In the fall of 2010, Lexington, KY hosted the 5th FEI World Equestrian Games. These games serve as the world championships for eight Fédération Equestre Internationale (FEI) sports: eventing, combined driving, dressage, endurance riding, para-dressage, reining, show jumping, three-day eventing and vaulting. The WEG have been held every four years since 1990, and the 2010 games will be the first time they have been held outside of Europe. See all the news and results from this international event on HorseChannel’s WEG News Page.
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In the WEG, drivers compete with teams of four horses through three phases of competition. Phase I is a driven dressage test where horses are judged on their movement, form and accuracy. Phase II is the marathon, during which the teams navigate a difficult cross-country course that includes water, hills and gates. Phase III is the obstacle driving test where drivers take their teams through a course of cones in an arena.
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In dressage competition, horse and rider teams are scored on a series of movements that test their training and athleticism. Dressage competitors in the WEG will have three different opportunities to perform over four days of competition. Riders compete in Team Grand Prix, Grand Prix Special, and the spectators’ favorite, the Musical Freestyle. Dressage horses at this level of competition demonstrate the pinnacle of training.
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The Endurance Riding competition sends horse and rider teams over a 160-kilometer (100-mile) marathon race over the course of two days early in the 2010 games schedule. Winning the endurance competition requires teams to not only finish the race fastest, but to be cleared for soundness by a veterinary exam at the end of competition.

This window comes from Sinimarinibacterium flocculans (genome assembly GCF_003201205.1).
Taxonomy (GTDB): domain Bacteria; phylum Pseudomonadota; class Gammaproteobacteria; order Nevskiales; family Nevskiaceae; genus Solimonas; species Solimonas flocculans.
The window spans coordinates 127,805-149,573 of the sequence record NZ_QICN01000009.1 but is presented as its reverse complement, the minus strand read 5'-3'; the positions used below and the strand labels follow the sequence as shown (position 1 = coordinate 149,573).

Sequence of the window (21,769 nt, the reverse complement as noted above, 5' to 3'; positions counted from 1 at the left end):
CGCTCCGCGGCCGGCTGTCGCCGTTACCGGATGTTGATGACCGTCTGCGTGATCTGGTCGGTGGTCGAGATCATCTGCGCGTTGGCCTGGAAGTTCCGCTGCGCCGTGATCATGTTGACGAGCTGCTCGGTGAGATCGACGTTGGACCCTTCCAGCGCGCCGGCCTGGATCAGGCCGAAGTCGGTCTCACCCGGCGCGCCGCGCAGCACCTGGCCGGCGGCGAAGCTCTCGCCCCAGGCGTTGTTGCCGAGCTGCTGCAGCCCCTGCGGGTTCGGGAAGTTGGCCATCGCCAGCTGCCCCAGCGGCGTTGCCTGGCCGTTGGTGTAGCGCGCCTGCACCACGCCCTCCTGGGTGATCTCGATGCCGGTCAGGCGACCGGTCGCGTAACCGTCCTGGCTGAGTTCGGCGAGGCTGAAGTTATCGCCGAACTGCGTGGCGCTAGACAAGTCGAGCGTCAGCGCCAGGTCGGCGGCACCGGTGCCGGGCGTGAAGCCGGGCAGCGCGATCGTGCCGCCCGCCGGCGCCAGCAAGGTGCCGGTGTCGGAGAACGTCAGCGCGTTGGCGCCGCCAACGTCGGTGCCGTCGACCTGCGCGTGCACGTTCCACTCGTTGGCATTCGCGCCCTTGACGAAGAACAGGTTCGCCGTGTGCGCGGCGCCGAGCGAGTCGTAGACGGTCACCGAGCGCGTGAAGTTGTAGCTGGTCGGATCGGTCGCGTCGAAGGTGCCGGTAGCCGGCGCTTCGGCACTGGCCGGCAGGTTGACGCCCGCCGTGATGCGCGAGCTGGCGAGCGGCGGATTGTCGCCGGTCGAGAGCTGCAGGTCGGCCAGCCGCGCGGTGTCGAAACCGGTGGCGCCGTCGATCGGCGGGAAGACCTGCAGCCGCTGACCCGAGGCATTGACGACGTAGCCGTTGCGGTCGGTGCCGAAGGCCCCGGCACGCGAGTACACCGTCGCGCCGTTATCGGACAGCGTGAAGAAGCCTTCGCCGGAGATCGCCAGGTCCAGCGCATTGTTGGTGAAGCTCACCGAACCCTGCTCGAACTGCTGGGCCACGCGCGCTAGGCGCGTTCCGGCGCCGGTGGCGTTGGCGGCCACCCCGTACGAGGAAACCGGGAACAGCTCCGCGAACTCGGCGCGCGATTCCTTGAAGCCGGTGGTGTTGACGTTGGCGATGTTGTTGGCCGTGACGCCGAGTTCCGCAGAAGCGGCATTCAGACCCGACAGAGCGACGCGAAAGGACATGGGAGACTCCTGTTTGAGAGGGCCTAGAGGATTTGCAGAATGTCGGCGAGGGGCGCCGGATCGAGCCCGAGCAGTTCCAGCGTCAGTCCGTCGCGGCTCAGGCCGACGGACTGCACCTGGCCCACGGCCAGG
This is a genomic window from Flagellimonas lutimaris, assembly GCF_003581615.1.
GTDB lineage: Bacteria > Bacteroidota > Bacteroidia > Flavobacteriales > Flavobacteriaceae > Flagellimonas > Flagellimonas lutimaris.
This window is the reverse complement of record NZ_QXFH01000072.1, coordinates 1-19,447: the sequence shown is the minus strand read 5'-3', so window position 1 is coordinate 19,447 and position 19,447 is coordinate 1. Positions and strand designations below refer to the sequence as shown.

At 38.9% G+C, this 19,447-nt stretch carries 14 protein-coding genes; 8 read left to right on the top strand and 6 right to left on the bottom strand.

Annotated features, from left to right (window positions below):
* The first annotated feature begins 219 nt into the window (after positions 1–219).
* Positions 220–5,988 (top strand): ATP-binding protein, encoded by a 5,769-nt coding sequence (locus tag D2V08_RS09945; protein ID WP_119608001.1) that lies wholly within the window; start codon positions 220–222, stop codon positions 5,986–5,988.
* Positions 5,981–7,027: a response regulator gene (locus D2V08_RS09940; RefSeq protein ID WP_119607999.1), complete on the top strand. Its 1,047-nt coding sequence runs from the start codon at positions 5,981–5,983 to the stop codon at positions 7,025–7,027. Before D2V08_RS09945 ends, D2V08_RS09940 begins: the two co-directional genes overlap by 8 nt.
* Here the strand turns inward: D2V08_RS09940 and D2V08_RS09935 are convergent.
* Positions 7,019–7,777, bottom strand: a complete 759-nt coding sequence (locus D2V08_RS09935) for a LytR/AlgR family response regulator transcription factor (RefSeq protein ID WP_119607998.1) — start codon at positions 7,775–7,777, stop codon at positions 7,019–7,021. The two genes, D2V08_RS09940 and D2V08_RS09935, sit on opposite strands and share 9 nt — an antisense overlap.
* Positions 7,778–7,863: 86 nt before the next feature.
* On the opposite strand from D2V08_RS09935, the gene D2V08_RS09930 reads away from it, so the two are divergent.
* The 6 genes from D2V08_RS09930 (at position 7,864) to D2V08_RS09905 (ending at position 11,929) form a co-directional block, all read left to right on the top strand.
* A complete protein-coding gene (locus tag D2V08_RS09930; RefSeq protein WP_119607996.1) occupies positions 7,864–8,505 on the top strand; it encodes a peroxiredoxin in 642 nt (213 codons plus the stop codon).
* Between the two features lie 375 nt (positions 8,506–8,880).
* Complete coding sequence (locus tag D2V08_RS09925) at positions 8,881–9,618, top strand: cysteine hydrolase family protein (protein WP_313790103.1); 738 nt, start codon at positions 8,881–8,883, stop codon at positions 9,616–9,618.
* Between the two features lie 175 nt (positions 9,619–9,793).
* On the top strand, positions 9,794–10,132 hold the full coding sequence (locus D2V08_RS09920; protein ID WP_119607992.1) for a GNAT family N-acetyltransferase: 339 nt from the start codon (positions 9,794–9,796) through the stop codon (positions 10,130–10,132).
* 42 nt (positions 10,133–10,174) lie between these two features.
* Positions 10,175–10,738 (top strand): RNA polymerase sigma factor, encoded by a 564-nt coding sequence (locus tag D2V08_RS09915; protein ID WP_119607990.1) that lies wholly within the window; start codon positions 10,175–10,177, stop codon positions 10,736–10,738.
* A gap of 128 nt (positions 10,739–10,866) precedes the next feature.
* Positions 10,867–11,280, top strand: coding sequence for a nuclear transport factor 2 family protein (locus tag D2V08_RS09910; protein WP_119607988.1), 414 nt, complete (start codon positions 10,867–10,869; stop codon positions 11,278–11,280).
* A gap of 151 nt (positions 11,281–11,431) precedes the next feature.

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For the first time in 2010, para-equestrian will be held as part of the WEG. Para-equestrian events of all types are held internationally, however, for the WEG riders will compete in para-dressage. Riders will compete based on their grade of disability with certain modifications allowed if necessary.
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The only western event recognized by the FEI, reining is a rapidly-growing sport and a crowd favorite. Competitors complete one of ten recognized reining patterns, which include elements such as spins, rollbacks and the trademark sliding stop. 2010 will mark the third WEG with this western presence.
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Show jumpers will compete in individual and team events throughout the WEG. At Grand Prix level competition, horse and rider teams navigate a course of 10-16 jumps that can reach heights of up to 6.5 feet. Riders are penalized when their horse knocks down poles or if they take longer than a certain time to complete the course.
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See all WEG vaulting news >>